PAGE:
Before the 2016 draft, I examined at how teams like the 49ers, Seahawks, and Eagles leveraged athleticism as a part of the drafting strategy. The analysis leveraged SPARQ, a composite metric used by coaches like Pete Carroll and Chip Kelly to measure athleticism. I was mostly curious as to whether Kelly’s personnel philosophy would influence Baalke’s talent-acquisition strategy in this year’s draft.
Thanks to Zach Whitman’s work, we now have three full years of SPARQ data for most, but not all, draftees. Whether it be because of injuries, or player obscurity, we are missing pSPARQ data for about 13% of the 49ers draftees and un-drafted free agents (UDFAs) since 2014. In the cases where I refer to a percentage of players, I am excluding players without data from the pool. When ranking players, I’ll use a player’s pSPARQ z-score. A z-score measures the distance from the mean pSPARQ score. The higher the z-score, the better the athlete.
Trent Baalke seems to prefer athletic un-drafted free agents
When I initially looked at the data, I focused on players Baalke drafted in rounds 1–7 and it did not seem there was a strategy that involved SPARQ. When adding un-drafted free agents into the mix, we see what could be a pattern. From 2014 through 2016, more than 50-percent of the players Baalke acquired with above average athleticism for their position were UDFAs. The logic here seems clear: if you’re taking a flyer on a player or filling out the developmental (read: the bottom) of your roster, you might as well sign players with upside.
Devon Cajuste has the highest z-score of any Baalke draftee or UDFA since 2014
Wide receiver Devon Cajuste has a pSPARQ score that puts him near the 94th percentile of NFL wide receivers. This means, statistically speaking, if Cajuste were to make the opening day roster there would be only 10 to 12 wide receivers in the NFL more athletic than the rookie. The Stanford Cardinal was the 5th ranked wide receiver based on pSPARQ this year, behind athletic phenom Moritz Boehringer and first-rounders Josh Doctson and Corey Coleman. To put things in perspective, Cajuste is almost two inches taller and 34 pounds heavier than Doctson. But Cajuste was just .07 seconds slower in the 40-yard dash, and .12 seconds slower in the short shuttle.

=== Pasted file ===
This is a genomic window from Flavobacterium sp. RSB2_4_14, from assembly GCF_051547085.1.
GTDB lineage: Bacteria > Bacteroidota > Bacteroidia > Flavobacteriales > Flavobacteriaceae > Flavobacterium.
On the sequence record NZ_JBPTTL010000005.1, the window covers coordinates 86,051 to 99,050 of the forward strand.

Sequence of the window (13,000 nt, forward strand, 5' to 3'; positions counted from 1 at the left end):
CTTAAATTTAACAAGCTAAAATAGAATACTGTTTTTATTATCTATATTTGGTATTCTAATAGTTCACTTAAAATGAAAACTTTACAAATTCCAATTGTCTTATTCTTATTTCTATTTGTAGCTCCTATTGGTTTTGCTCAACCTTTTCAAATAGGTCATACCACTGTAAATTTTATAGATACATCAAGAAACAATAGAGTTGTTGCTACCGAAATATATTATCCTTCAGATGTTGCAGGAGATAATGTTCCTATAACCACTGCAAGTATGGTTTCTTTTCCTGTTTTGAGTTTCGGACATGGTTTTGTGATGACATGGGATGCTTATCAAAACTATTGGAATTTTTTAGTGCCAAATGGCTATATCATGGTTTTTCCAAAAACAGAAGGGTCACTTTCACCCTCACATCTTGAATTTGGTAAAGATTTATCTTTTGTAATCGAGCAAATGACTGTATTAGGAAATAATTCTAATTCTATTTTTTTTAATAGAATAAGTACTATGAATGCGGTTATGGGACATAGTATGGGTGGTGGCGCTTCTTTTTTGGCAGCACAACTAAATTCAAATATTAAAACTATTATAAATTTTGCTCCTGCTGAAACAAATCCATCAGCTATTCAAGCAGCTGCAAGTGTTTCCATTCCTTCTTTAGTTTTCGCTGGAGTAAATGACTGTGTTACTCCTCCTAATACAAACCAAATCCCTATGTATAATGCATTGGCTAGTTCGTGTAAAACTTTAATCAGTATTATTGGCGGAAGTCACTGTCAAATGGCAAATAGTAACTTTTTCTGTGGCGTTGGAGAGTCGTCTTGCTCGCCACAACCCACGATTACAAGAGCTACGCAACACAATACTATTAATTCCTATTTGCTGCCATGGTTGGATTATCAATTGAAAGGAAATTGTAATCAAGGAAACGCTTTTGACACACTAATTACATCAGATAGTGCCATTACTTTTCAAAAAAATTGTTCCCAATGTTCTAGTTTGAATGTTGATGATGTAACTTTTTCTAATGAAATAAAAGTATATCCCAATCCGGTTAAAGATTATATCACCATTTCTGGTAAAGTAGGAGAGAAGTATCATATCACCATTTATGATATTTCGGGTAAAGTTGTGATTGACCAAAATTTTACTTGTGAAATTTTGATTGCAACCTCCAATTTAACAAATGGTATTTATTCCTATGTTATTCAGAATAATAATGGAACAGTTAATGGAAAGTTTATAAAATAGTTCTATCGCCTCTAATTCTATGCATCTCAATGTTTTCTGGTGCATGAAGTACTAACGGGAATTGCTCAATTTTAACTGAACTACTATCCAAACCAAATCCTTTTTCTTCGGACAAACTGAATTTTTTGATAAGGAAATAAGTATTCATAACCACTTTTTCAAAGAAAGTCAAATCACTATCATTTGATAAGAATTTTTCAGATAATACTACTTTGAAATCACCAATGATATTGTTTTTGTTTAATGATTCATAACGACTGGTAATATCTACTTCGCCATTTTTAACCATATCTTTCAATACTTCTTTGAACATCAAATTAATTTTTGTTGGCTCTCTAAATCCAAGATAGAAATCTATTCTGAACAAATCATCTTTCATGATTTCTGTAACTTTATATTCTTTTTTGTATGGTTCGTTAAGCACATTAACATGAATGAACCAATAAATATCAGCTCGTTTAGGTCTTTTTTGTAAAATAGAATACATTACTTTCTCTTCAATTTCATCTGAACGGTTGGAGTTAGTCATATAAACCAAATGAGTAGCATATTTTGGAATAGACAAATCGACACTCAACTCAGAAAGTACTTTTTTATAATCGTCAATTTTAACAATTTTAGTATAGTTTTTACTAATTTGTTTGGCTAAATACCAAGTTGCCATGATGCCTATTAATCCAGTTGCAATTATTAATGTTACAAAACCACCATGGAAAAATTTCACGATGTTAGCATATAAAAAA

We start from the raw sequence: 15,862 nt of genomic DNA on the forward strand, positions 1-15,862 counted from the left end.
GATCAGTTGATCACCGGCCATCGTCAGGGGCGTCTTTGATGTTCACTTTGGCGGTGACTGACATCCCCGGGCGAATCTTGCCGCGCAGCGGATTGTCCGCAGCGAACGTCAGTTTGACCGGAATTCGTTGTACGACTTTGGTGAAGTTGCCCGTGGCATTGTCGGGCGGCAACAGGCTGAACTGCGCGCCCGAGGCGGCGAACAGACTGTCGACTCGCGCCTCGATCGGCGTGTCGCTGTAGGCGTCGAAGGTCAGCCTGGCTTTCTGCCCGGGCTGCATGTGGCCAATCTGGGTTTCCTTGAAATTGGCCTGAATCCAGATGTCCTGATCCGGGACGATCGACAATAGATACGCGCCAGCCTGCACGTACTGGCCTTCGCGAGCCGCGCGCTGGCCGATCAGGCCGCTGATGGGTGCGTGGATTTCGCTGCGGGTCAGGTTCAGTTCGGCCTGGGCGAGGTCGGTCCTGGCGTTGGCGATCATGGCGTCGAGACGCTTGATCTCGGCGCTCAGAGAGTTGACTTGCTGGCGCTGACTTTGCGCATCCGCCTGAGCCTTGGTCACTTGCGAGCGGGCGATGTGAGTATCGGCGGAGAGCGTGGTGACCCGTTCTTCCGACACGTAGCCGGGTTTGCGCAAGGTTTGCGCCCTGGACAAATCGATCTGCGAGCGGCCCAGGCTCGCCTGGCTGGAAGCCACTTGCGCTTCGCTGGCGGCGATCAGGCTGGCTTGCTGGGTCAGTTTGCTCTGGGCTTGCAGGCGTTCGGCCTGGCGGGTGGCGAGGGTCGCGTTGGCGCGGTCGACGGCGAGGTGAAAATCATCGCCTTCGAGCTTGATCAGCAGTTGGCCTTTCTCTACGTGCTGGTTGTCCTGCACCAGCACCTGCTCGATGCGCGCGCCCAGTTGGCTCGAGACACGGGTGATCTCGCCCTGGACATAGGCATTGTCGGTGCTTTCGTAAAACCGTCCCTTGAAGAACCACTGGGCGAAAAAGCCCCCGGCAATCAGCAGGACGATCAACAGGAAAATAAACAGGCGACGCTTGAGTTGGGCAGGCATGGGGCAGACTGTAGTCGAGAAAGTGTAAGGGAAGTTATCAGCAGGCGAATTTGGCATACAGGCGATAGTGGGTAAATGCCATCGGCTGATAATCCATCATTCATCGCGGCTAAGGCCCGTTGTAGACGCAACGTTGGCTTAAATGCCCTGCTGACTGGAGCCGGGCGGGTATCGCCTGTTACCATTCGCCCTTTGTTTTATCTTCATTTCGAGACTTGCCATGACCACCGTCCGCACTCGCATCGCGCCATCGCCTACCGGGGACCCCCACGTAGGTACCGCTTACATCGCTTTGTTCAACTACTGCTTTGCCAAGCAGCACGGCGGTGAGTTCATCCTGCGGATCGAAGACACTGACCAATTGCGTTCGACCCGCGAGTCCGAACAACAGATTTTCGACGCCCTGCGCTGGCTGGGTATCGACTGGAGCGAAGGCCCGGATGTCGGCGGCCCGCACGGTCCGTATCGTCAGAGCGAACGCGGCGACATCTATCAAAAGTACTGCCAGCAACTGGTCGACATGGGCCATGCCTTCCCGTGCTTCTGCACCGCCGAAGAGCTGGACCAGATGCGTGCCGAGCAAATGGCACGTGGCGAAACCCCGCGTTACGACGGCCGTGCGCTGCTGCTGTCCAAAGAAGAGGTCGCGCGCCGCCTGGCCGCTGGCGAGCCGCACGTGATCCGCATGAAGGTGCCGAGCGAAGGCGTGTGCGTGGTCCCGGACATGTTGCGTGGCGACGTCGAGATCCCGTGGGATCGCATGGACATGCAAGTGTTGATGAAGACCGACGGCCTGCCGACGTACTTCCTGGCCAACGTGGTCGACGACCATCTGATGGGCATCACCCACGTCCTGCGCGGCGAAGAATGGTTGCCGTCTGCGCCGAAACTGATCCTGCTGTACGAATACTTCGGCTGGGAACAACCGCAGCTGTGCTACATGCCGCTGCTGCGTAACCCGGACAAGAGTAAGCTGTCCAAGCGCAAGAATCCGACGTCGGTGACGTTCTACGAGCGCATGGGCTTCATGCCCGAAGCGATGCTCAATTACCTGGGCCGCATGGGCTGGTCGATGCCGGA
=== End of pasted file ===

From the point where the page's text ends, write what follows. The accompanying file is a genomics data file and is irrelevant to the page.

Not to be lost in the athletic shuffle is Bruce Ellington. With athleticism better than 83-percent of NFL wide receivers he stands to benefit from a head coach known for taking advantage of athleticism.
Chip Kelly did not seem to influence Baalke’s draft strategy when it comes to drafting high-SPARQ players
My original hypothesis was that if Chip Kelly and Trent Baalke were indeed working together, we might see an increase in the number of players drafted with above average SPARQ scores. While we have no way of drawing a direct line between a strategy change and Kelly’s influence, it would be more than coincidental if Baalke shifted towards a strategy Kelly used at both Oregon and in Philadelphia.
The percentage of above average athletes Baalke drafted across three years has not changed significantly. In 2014, 48-percent of the players Baalke drafted or signed as UDFAs had z-scores above 0. In 2015, that number dipped to 35-percent. This year the number climbed slightly to 44-percent. Despite the slight increase from 2015, six of the worst SPARQ athletes were acquired during the 2016 draft weekend, indicating that Kelly really had no impact on Baalke’s player evaluations.